September 14, 2005
CryoSat: The Ice Edge Holds the Key
ESA -- Until now satellites have not been able to monitor melting of ice at the very point where it is most significant: at the ice edge. CryoSat's ability to do just that thrills scientists working in the field.
"CryoSat will pave the way for a better understanding of what happens to the ice at the exact point where things are the most interesting: at the ice edge where the majority of the melting takes place," says Danish glaciologist Carl Egede Bøggild.
Part of the Geological Survey of Denmark and Greenland (GEUS) Bøggild heads a large-scale monitoring programme on the Greenland Ice. The programme utilises a combination of on-site measurements and satellite data.
"In principle you would prefer satellite data when you want to monitor large-scale developments," explains Bøggild. "However it has been a major problem that satellites have had trouble monitoring the very ice edge zone."
In order to measure the thickness of a given ice layer, a radar altimeter satellite emits a radar signal and later records it being reflected back out to space. The time taken for the signal to return can be utilised to calculate the exact ice height, from which its thickness can in turn be derived.
However the topography at the edge of an ice sheet can be very steep and uneven, making it difficult for the satellite to catch the reflected signal, or know precisely from which point within the ten-kilometre signal 'footprint' the signal is returning from. Often the uncertainty would be too large for the results to be reliable. The practical implication was that the entire ice edge remained inaccessible for satellite monitoring.
However the science team behind CryoSat has managed to tackle this problem. Its double-antenna design means it can measure the angle of the returning signal to put an exact location on where it comes from relative to the spacecraft track. The satellite will still be able to carry out its measurements, no matter how steep the ice surface may be.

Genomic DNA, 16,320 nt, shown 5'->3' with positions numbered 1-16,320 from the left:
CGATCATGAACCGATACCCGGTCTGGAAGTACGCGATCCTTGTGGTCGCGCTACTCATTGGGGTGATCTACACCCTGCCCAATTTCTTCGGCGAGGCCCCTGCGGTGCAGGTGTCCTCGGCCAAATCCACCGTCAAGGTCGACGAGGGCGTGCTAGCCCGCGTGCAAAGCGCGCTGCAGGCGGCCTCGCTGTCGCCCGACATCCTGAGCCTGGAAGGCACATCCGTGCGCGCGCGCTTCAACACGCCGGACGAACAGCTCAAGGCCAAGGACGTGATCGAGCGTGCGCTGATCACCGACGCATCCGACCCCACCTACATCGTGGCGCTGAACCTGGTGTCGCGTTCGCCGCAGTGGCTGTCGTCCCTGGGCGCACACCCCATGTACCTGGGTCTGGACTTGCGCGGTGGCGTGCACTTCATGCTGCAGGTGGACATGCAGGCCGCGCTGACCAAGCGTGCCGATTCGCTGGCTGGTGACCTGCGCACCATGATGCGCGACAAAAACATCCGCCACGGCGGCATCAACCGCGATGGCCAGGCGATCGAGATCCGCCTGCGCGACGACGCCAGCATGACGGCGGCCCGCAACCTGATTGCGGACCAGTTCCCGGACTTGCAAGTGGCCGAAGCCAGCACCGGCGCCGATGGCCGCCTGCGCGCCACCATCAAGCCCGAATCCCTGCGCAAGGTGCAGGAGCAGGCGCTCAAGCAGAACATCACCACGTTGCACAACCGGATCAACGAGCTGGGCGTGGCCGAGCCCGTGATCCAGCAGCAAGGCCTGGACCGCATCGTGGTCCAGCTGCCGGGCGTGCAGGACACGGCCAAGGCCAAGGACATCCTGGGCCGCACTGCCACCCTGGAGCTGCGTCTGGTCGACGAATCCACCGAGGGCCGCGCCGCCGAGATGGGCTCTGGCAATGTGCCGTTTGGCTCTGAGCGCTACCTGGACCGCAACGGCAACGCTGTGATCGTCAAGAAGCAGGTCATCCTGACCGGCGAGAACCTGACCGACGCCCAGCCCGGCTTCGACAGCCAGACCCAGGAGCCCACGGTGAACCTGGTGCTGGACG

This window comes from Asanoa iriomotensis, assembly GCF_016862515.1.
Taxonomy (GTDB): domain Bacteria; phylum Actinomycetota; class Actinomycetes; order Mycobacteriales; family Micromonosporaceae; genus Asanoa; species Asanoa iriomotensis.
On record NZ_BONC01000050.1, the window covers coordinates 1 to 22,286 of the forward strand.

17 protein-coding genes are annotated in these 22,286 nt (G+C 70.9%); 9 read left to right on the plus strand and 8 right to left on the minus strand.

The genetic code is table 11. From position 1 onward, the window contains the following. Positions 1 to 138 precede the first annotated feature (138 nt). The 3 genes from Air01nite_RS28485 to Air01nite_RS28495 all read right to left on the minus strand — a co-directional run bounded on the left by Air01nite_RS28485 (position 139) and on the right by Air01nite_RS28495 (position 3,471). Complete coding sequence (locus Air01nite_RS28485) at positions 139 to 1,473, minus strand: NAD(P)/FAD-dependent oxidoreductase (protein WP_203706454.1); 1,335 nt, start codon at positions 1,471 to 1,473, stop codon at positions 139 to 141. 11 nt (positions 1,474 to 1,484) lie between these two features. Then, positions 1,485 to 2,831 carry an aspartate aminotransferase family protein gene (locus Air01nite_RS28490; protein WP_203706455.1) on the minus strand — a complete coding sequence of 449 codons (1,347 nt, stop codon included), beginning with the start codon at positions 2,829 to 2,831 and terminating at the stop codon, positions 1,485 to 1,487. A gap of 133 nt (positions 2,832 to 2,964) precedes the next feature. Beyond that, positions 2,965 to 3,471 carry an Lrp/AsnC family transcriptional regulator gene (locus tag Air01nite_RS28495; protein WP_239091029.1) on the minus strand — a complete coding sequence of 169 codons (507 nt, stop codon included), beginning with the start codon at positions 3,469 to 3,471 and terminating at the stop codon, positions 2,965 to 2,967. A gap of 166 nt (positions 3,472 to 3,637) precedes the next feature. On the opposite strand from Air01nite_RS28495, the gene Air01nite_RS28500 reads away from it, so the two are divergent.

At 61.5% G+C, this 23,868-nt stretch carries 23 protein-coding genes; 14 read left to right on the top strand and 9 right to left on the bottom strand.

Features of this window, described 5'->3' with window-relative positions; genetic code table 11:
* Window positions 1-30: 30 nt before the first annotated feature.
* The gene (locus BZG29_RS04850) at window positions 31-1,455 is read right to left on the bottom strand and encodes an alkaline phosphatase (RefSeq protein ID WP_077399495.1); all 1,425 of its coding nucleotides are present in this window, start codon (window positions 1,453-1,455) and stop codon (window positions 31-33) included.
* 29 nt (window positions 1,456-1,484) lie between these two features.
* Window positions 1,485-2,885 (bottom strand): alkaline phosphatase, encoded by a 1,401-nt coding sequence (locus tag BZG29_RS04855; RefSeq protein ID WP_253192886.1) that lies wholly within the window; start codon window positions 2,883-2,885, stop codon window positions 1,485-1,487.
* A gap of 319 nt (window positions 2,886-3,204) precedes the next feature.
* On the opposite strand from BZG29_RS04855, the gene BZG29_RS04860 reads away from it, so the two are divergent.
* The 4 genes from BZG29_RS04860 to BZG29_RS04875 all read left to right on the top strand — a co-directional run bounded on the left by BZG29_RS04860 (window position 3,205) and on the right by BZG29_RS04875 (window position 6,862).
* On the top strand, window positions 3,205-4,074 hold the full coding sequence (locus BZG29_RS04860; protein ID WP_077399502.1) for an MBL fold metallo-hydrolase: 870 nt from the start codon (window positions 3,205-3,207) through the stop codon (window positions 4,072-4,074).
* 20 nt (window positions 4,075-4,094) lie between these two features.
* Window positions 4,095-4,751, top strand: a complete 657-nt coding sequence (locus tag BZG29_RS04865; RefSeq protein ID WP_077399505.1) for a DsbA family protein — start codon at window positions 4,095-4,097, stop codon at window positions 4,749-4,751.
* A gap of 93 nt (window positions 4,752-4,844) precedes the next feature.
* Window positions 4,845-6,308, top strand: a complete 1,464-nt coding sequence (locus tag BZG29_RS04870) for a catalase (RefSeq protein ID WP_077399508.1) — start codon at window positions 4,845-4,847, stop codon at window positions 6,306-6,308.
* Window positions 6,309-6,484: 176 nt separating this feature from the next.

"To my mind the ice edge is the most interesting place to do science," the Danish glaciologist states. "In the middle of the inland ice things are very stable. As climate changes, the edge is where you will be able to observe the effect first.
"American airborne measurements have shown a thinning of the Greenland glaciers by one metre per year. However our measurements on location at the ice edge show melting on an even larger scale. Now we are anxious to learn what the measurements from CryoSat will show."
According to on-site measurements the Sermilik glacier in Southern Greenland is thinning between two and eight metres a year. Not all of this change is linked to climate change caused by human activities. The glaciologist compares the inland ice to dough for making a loaf of bread laid out on a kitchen table: "You see a slow movement from the middle towards the edge. In the case of the inland ice it may take thousands of years from a snow flake falls in the centre until it reaches the edge.
"You might say that the system has a certain built-in memory. Some of the melting we witness now is actually an aftermath of the last, mini Ice Age which ended in the last half of the 19th century".
Systematic monitoring of air temperature has taken place since 1875. Comparing the temperature levels with the actual melting one can determine that about half of the melting is linked to changes in climate. The other half will then have other causes "“ primarily the aftermath of the last Ice Age.
The Danish ice monitoring effort has found thinning of large areas of the inland ice. That goes for practically the entire ice edge zone. One interesting twist to the story is that in some areas thinning is taking place despite a drop in mean temperatures.
"This goes to show the complexity of the system," Bøggild adds. "Normally one would use the number of days with temperatures above zero degrees as an indicator of melting. Generally these two factors would be linked. However factors other than temperature may also be influencing melting. One of them is the amount of incoming solar radiation. This would make it possible to see these kind of surprising results locally".
Despite his great expectations for CryoSat, Carl Egede Bøggild underlines that satellites will not replace ground measurements: "Satellites will give us a far more accurate view of the amount of melting but they will not tell us why the melting is taking place. In order to improve your understanding of the causes you have to do research on site. Also we will have to keep on doing measurements on site in order to verify the findings of the satellites. We are talking about two different kinds of tools supplementing each other very well."
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